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Low-cost precision adjustable current reference and application

Low-cost monolithic precision adjustable voltage references are available in multiple families from multiple manufacturers, but this isn’t true for adjustable precision current references. That’s unfortunate, because while most precision analog applications can be made to work with either and a current reference would often be the better fit.

The current reference idea presented here is a simple design for both a current source and current sink that offers good versatility and performance at a budget price. The writeup will conclude with an example of an application that really needed a good current source. Here’s how it works.

Wow the engineering world with your unique design: Design Ideas Submission Guide

Figure 1 shows the current sink configuration.

Figure 1 Adjustable current sink with good precision and other desirable characteristics.

To start with, a 2.5-volt voltage reference is produced by an inexpensive shunt regulator chip. The long-used and widely available (and cheap) LM4040 is illustrated, but many similar performing devices can be used equally successfully, as could other choices (i.e., higher, or lower) for Vref. R1 should be chosen to satisfy the manufacturer’s specified optimum bias current (Iref) for the reference.

R1 = (V+ V Vref) / Iref

For the LM4040, this is ~1 mA.  Q1 then buffers, offsets, and temperature compensates Vref for input to Q2. This temperature compensation works best if the collector currents of Q1 and Q2 are made equal, which will result in:

R2 = (V+ V Vref Vbe1) / Io.

The equal-but-opposite ~2 mV/oC tempcos of the two transistors then cancel each other, and result in a temperature independent output current of:

R3 = Vref / Io.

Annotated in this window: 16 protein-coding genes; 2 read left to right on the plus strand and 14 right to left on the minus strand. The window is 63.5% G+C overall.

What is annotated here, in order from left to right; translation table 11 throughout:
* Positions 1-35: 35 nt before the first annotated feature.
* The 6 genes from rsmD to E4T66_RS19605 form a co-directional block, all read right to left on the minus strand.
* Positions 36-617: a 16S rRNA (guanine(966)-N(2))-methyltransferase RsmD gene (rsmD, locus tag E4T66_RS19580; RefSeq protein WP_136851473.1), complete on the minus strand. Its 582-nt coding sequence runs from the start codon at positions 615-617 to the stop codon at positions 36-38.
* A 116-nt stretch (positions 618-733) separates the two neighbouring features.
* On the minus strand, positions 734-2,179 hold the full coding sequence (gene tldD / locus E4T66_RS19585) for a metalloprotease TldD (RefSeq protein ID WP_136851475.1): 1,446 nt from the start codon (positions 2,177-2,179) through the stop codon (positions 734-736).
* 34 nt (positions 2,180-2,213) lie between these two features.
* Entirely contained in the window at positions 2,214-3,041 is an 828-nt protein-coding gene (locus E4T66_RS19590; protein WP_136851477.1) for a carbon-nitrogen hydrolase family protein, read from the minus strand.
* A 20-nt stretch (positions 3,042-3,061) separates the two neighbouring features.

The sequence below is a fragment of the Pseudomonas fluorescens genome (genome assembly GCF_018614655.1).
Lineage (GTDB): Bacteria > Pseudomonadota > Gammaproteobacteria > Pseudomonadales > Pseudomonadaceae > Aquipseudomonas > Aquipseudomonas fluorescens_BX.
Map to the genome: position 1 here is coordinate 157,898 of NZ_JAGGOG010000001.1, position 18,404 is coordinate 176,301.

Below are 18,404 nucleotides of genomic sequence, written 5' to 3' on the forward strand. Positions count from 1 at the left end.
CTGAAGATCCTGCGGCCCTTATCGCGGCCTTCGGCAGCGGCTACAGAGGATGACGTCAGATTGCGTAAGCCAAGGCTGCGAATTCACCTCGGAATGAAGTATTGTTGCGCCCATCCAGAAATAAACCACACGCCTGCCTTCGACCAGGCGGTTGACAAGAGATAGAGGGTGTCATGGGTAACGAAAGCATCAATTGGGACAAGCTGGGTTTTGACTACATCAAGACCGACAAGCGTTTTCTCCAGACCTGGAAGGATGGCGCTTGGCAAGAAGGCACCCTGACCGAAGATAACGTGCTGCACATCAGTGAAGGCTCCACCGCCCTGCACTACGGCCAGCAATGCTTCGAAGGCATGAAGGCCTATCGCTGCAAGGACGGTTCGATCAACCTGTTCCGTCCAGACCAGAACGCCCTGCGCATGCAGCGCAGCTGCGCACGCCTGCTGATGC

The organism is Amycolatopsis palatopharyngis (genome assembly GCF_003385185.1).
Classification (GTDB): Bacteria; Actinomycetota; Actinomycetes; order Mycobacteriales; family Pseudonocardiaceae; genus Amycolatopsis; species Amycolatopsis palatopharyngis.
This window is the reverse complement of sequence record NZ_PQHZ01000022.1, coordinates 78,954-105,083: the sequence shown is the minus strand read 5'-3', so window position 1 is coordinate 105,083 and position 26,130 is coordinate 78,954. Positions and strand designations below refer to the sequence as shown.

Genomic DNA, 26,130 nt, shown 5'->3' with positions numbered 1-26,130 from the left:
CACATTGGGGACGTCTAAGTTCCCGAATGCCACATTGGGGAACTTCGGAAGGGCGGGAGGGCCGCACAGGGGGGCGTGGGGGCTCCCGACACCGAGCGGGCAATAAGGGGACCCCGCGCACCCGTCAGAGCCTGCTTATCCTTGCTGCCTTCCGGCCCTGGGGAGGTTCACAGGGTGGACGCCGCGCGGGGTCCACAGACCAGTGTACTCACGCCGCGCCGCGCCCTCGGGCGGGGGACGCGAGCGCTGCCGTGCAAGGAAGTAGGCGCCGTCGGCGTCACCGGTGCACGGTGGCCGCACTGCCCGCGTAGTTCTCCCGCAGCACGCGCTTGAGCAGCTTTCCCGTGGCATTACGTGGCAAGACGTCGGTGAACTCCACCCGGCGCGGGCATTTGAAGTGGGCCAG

Voltage compliance is good as Q2 saturation and loss of regulation occur only if Vout drops to within a couple hundred millivolts of V + Vref. Choose Q1 and Q2 for complementary symmetry and ratings (e.g., Vce limits) that are compatible with the intended application. The 2N3904 and 2N3906 are typically good choices.

Figure 2 shows the current source version. Its design equations are the same as those of the current sink circuit.

Figure 2 Adjustable current source with characteristics similar to Figure 1’s sink.

 Figure 3 shows an application that derives particular benefit from incorporating Figure 2’s reference. It borrows from an earlier design idea by Ralf Ohmberger, Measure junction temperature using the MOSFET body diode.

Figure 3 Self-sensing MOSFET thermostat using precision current source for temperature setpoint reference.

MOSFET Q6 is employed as a combination temperature sensor and heater, the former function is provided by Q6’s FET “parasitic” body diode with current through R8 during the negative AC half-cycle. The latter function relies on normal FET forward conduction of current provided through D1 during the positive AC half-cycle. 

Thermostat circuitry closes a feedback loop so that the negative-half-cycle body diode voltage sampled by D2 is compared to the R4 TEMP SET temperature control setpoint and the difference is used to control transistor heating via the Q3, Q4, Q5 signal path. Maximum Q6 heating power is 24 VAC * 1.5 A / 2 = 18 W, which is utilized for Q6 heating with an efficiency of ~93%.